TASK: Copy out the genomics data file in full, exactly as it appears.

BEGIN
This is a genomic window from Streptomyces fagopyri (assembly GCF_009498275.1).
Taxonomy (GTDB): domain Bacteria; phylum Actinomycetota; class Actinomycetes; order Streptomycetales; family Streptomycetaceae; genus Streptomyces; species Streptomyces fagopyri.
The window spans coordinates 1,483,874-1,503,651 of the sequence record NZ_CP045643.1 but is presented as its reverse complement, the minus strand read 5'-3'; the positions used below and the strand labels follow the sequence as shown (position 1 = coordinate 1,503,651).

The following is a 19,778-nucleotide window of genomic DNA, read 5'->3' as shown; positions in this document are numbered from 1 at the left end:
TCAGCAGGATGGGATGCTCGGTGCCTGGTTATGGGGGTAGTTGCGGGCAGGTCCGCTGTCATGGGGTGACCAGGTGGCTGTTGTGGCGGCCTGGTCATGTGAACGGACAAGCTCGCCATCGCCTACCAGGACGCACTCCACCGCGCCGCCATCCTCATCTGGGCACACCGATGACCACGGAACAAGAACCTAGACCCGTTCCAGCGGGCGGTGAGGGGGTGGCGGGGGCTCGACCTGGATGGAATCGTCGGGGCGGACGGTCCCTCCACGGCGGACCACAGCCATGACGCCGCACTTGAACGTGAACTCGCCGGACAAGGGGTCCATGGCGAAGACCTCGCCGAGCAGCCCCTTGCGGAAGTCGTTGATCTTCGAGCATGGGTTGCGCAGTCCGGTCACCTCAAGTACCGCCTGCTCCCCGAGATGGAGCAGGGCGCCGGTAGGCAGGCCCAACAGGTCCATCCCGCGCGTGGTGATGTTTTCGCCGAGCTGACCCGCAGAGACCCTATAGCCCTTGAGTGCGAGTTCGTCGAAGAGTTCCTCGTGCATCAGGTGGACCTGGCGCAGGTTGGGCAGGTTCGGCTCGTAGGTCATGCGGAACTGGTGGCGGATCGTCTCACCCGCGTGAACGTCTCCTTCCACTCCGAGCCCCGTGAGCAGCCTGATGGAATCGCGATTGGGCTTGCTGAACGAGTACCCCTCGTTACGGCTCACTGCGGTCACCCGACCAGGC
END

This is a genomic window from Streptomyces fagopyri (assembly GCF_009498275.1).
Taxonomy (GTDB): domain Bacteria; phylum Actinomycetota; class Actinomycetes; order Streptomycetales; family Streptomycetaceae; genus Streptomyces; species Streptomyces fagopyri.
The window spans coordinates 1,483,874-1,503,651 of the sequence record NZ_CP045643.1 but is presented as its reverse complement, the minus strand read 5'-3'; the positions used below and the strand labels follow the sequence as shown (position 1 = coordinate 1,503,651).

The following is a 19,778-nucleotide window of genomic DNA, read 5'->3' as shown; positions in this document are numbered from 1 at the left end:
TCAGCAGGATGGGATGCTCGGTGCCTGGTTATGGGGGTAGTTGCGGGCAGGTCCGCTGTCATGGGGTGACCAGGTGGCTGTTGTGGCGGCCTGGTCATGTGAACGGACAAGCTCGCCATCGCCTACCAGGACGCACTCCACCGCGCCGCCATCCTCATCTGGGCACACCGATGACCACGGAACAAGAACCTAGACCCGTTCCAGCGGGCGGTGAGGGGGTGGCGGGGGCTCGACCTGGATGGAATCGTCGGGGCGGACGGTCCCTCCACGGCGGACCACAGCCATGACGCCGCACTTGAACGTGAACTCGCCGGACAAGGGGTCCATGGCGAAGACCTCGCCGAGCAGCCCCTTGCGGAAGTCGTTGATCTTCGAGCATGGGTTGCGCAGTCCGGTCACCTCAAGTACCGCCTGCTCCCCGAGATGGAGCAGGGCGCCGGTAGGCAGGCCCAACAGGTCCATCCCGCGCGTGGTGATGTTTTCGCCGAGCTGACCCGCAGAGACCCTATAGCCCTTGAGTGCGAGTTCGTCGAAGAGTTCCTCGTGCATCAGGTGGACCTGGCGCAGGTTGGGCAGGTTCGGCTCGTAGGTCATGCGGAACTGGTGGCGGATCGTCTCACCCGCGTGAACGTCTCCTTCCACTCCGAGCCCCGTGAGCAGCCTGATGGAATCGCGATTGGGCTTGCTGAACGAGTACCCCTCGTTACGGCTCACTGCGGTCACCCGACCAGGC